When we finally arrived at the grassland we were staying at, we were greeted with crisp, chilly air, blue skies, and a big lunch in a yurt. We also stayed overnight in yurts, which I thought was really cool, although the yurts we slept in were more of “hotels” and less authentic. In the afternoon, we went horseback riding with crazy Mongolian horses & guides. Basically, the guides would whistle and the horses would start running in a big group until the guides, who were kind of herding them, signaled again. Definitely a bumpy ride, but we had cool grassland views at sunset and horse milk tea in a yurt halfway through the ride. Returning to the camp, the weather had become freezing, so we were happy to rest in the yurts until dinner. After dinner, we attended a big bonfire party, complete with Mongolian songs & dancing, fireworks, and lots of beer & baijiu. We also got to talking (in Chinese) with a few Mongolian guys, who taught us some phrases in Mongolian and arm-wrestled with one of our friends for hours.

One of the guys was saying he was envious of us young people coming from our countries to learn about China, and that he also loves traveling & learning about new places, but the furthest he’s been is Wuhan & Shanghai. I thought that was a really interesting conversation because it sort of highlighted in a way some of the differences between urban & rural China, and the differences in opportunities that exist regionally. And being out there on the grassland, with nothing but vast expanses in view, you really felt far away from everything.

Day 2: Gobi Desert & Hohot

Day 2 we left the grassland and headed for the desert area near Baotou. After having a yummy lunch in the middle of nowhere, we finally got to the desert, which is part of the well-known Gobi Desert, which is the 5th largest desert in the world! The desert weather was pretty nice, considering we were in direct sunlight, but still chilly with the wind. I was overall amazed by the desert landscape, as this was my first time in a desert! Sand dunes stretched on for as far as the eye could see. To enter the desert, we rode a cable car, hanging above the bush & sand, and watching the terrain become sandier the further in we got. Once there, we rode camels, rode 4-wheel ATVs, did sand sledding, and some others even rented motorbikes & went on the zipline. My personal favorite activity was taking a stroll out to the dunes as far as we could, and just basking in the emptiness of it. After several hours, on the way out of the desert, we all rode in one big dune-buggy, speeding over the dunes.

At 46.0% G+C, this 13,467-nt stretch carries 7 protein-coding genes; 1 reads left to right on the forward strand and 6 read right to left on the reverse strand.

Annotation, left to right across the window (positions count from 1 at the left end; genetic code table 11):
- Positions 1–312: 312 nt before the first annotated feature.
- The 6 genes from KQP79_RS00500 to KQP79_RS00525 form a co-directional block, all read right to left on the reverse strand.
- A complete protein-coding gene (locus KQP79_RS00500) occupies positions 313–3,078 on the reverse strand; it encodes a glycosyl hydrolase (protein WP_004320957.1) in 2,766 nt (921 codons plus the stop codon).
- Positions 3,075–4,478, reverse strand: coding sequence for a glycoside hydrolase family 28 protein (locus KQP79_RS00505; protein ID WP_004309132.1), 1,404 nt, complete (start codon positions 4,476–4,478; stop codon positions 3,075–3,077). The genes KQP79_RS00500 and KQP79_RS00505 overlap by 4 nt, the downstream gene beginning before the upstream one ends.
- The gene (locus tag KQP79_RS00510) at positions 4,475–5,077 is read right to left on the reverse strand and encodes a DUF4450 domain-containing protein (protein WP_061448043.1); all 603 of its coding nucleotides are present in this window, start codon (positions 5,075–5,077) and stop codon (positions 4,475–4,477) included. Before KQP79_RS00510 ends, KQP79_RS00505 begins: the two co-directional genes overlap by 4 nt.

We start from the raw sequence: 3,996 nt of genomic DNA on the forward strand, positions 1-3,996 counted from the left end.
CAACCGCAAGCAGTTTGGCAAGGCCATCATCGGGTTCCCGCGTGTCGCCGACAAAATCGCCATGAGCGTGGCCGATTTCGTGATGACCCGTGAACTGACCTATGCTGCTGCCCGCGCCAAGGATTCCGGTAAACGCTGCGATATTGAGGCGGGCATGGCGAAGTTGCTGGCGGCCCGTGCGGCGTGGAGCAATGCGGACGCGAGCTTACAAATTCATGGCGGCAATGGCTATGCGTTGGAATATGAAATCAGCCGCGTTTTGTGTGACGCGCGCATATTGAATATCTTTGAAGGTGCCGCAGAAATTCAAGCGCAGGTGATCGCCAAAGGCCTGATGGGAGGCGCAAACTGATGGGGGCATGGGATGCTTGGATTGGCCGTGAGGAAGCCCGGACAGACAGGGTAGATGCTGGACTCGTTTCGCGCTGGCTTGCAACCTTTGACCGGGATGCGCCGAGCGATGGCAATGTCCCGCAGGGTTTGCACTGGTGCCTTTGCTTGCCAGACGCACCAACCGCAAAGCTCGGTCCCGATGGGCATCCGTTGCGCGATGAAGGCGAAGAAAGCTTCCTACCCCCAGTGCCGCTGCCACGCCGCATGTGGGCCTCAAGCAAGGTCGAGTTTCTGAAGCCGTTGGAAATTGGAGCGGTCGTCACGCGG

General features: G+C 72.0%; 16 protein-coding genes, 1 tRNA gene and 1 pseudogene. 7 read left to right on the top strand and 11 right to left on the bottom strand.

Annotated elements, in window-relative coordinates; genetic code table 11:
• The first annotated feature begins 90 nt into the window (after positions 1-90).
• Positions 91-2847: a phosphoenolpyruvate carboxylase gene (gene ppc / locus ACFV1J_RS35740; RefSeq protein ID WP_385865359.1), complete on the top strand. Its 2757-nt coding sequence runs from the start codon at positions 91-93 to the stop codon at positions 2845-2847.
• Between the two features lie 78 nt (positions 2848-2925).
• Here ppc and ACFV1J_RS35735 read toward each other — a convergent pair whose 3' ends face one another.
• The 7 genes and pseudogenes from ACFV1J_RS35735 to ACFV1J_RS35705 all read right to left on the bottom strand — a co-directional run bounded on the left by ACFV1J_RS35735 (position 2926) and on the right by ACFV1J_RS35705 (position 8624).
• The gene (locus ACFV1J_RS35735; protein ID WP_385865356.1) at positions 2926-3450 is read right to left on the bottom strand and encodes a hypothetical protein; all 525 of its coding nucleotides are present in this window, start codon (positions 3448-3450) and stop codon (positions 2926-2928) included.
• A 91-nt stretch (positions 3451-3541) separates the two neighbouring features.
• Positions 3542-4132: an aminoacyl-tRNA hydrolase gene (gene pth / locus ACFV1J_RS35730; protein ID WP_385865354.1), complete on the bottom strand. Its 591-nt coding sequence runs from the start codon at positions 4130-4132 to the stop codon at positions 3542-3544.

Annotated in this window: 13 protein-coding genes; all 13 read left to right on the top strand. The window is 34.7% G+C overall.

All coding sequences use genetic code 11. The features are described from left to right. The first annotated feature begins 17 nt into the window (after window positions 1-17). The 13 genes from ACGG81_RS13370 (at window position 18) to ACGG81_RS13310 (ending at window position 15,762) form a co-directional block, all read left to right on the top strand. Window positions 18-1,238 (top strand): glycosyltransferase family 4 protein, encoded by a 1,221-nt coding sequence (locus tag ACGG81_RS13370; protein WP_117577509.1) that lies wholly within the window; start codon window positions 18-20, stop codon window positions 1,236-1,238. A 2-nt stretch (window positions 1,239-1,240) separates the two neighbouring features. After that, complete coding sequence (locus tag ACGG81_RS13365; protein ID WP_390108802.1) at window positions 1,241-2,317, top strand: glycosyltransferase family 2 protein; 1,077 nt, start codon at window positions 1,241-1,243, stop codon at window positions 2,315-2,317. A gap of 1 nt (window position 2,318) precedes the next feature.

We then made our way to Hohot, the capital city on Inner Mongolia, for a hotpot dinner, full of mutton! Dinner was delicious, but Hohot was a strange city. Just like the rest of Inner Mongolia, we saw very few people. However, we saw broad streets, and huge, chunky buildings all lit up with lights that were more of like what you would expect in Russia or something. Kind of a waste of energy, if you ask me, especially considering the night before out on the grasslands, they lack even electricity for heating and hot water. It was interesting though to drive through the city and see all the signs written in both Chinese and Mongolian, which is an official language throughout the region.